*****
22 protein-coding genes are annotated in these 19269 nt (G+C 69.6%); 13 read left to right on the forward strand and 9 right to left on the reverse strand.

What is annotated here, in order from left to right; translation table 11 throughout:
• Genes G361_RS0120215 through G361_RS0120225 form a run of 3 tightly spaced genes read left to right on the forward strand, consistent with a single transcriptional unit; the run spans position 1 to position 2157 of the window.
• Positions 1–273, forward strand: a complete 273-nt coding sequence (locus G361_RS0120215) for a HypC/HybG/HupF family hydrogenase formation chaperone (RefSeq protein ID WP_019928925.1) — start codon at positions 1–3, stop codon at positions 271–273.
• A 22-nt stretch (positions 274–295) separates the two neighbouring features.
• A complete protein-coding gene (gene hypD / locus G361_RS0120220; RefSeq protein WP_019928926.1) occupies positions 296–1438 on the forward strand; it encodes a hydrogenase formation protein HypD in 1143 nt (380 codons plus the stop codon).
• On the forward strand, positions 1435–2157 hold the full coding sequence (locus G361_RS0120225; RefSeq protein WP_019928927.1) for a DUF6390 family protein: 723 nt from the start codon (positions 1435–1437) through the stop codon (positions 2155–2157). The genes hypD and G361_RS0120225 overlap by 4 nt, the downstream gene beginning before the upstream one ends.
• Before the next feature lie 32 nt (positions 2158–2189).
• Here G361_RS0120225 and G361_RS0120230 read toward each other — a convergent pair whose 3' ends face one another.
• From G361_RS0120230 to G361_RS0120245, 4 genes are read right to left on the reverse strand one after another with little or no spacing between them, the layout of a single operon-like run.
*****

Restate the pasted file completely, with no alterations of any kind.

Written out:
22 protein-coding genes are annotated in these 19269 nt (G+C 69.6%); 13 read left to right on the forward strand and 9 right to left on the reverse strand.

What is annotated here, in order from left to right; translation table 11 throughout:
• Genes G361_RS0120215 through G361_RS0120225 form a run of 3 tightly spaced genes read left to right on the forward strand, consistent with a single transcriptional unit; the run spans position 1 to position 2157 of the window.
• Positions 1–273, forward strand: a complete 273-nt coding sequence (locus G361_RS0120215) for a HypC/HybG/HupF family hydrogenase formation chaperone (RefSeq protein ID WP_019928925.1) — start codon at positions 1–3, stop codon at positions 271–273.
• A 22-nt stretch (positions 274–295) separates the two neighbouring features.
• A complete protein-coding gene (gene hypD / locus G361_RS0120220; RefSeq protein WP_019928926.1) occupies positions 296–1438 on the forward strand; it encodes a hydrogenase formation protein HypD in 1143 nt (380 codons plus the stop codon).
• On the forward strand, positions 1435–2157 hold the full coding sequence (locus G361_RS0120225; RefSeq protein WP_019928927.1) for a DUF6390 family protein: 723 nt from the start codon (positions 1435–1437) through the stop codon (positions 2155–2157). The genes hypD and G361_RS0120225 overlap by 4 nt, the downstream gene beginning before the upstream one ends.
• Before the next feature lie 32 nt (positions 2158–2189).
• Here G361_RS0120225 and G361_RS0120230 read toward each other — a convergent pair whose 3' ends face one another.
• From G361_RS0120230 to G361_RS0120245, 4 genes are read right to left on the reverse strand one after another with little or no spacing between them, the layout of a single operon-like run.